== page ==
Richard Turnbull (politician) New Zealand politician

Richard Turnbull was a 19th-century member of parliament in Canterbury, New Zealand.

Timaru was a New Zealand Parliamentary electorate, in the South Island. It existed continuously from 1861 to 1996 and was represented by eleven Members of Parliament.

The 1890 Timaru by-election was a by-election held on 18 August 1890 during the 10th New Zealand Parliament in the seat of Timaru, a partly urban seat in Canterbury on the East Coast of the South Island.

Hall-Jones proved an independent thinker. He was initially an Independent Liberal holding moderate, progressive views that tended to align him with John Ballance, Sir George Grey and John McKenzie. He joined the Liberal caucus and in 1891 became the party whip alongside Westby Perceval. [5]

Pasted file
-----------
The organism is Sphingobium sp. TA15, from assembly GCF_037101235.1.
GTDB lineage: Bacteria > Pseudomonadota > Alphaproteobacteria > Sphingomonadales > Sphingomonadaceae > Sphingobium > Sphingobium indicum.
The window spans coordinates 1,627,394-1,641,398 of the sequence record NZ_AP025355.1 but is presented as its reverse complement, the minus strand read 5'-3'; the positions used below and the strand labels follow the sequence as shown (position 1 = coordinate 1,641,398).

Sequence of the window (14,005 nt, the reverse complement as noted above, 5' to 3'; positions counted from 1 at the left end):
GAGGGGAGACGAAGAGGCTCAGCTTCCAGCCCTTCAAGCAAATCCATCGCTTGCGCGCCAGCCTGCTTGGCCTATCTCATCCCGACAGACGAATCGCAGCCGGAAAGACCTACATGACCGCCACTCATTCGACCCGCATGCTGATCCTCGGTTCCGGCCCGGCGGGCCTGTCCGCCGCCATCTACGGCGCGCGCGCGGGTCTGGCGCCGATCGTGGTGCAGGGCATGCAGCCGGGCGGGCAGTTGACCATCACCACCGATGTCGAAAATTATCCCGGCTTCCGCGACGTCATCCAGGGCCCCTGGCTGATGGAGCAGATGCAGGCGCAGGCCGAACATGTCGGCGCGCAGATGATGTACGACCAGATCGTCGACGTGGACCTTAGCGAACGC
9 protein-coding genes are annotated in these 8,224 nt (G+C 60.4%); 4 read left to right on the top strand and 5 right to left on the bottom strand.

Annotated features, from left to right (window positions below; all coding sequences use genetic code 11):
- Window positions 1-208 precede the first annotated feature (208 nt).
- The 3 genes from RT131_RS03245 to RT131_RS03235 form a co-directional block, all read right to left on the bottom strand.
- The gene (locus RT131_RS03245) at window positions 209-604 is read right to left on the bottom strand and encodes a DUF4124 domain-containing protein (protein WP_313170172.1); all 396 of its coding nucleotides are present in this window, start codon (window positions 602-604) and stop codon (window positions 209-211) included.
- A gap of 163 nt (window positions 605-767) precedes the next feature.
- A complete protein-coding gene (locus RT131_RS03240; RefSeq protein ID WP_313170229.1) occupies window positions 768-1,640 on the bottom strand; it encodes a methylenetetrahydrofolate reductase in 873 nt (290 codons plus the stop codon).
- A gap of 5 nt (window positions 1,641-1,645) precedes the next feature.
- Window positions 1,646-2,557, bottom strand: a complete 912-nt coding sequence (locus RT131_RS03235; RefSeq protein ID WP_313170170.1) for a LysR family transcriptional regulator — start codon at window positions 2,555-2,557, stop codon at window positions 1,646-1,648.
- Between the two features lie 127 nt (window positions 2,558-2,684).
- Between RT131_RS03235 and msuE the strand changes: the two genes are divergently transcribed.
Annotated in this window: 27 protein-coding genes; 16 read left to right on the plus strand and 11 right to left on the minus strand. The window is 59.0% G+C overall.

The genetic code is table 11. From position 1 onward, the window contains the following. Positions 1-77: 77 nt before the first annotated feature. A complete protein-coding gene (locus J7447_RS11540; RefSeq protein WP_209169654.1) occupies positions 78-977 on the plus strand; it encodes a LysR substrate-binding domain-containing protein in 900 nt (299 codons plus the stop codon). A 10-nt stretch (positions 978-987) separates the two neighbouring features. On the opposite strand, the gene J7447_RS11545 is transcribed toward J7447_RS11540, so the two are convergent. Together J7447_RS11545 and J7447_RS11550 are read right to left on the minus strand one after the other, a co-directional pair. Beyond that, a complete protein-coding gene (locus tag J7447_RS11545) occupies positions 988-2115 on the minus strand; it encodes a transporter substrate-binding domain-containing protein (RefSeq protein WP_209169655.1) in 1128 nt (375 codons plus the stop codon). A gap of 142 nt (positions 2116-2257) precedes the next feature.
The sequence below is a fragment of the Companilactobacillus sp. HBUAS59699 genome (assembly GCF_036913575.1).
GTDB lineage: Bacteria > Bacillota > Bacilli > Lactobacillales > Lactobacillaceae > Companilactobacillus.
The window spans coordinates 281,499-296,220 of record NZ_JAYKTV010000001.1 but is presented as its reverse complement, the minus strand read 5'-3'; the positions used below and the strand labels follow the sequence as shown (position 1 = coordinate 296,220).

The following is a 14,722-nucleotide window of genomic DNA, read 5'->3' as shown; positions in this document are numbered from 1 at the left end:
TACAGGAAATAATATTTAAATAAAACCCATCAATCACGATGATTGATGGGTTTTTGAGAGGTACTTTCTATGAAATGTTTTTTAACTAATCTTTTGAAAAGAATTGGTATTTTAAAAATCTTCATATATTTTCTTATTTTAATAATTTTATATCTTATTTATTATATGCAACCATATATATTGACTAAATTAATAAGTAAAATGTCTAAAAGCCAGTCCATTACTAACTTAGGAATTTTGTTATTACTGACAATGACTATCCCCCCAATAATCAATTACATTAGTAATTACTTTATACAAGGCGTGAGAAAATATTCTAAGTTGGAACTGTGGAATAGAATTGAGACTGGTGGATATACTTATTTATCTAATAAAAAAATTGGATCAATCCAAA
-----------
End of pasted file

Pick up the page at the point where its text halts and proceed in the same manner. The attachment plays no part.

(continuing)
John Ballance 14th Premier of New Zealand

John Ballance was an Irish-born New Zealand politician who was the 14th Premier of New Zealand, from January 1891 to April 1893, the founder of the Liberal Party, and a Georgist. In 1891 he led his party to its first election victory, forming the first New Zealand government along party lines, but died in office three years later. Ballance supported votes for women and land reform, though at considerable cost to Māori.

George Grey Premier of New Zealand (1877–1879)

Sir George Grey, KCB was a British soldier, explorer, colonial administrator and writer. He served in a succession of governing positions: Governor of South Australia, twice Governor of New Zealand, Governor of Cape Colony, and the 11th Premier of New Zealand.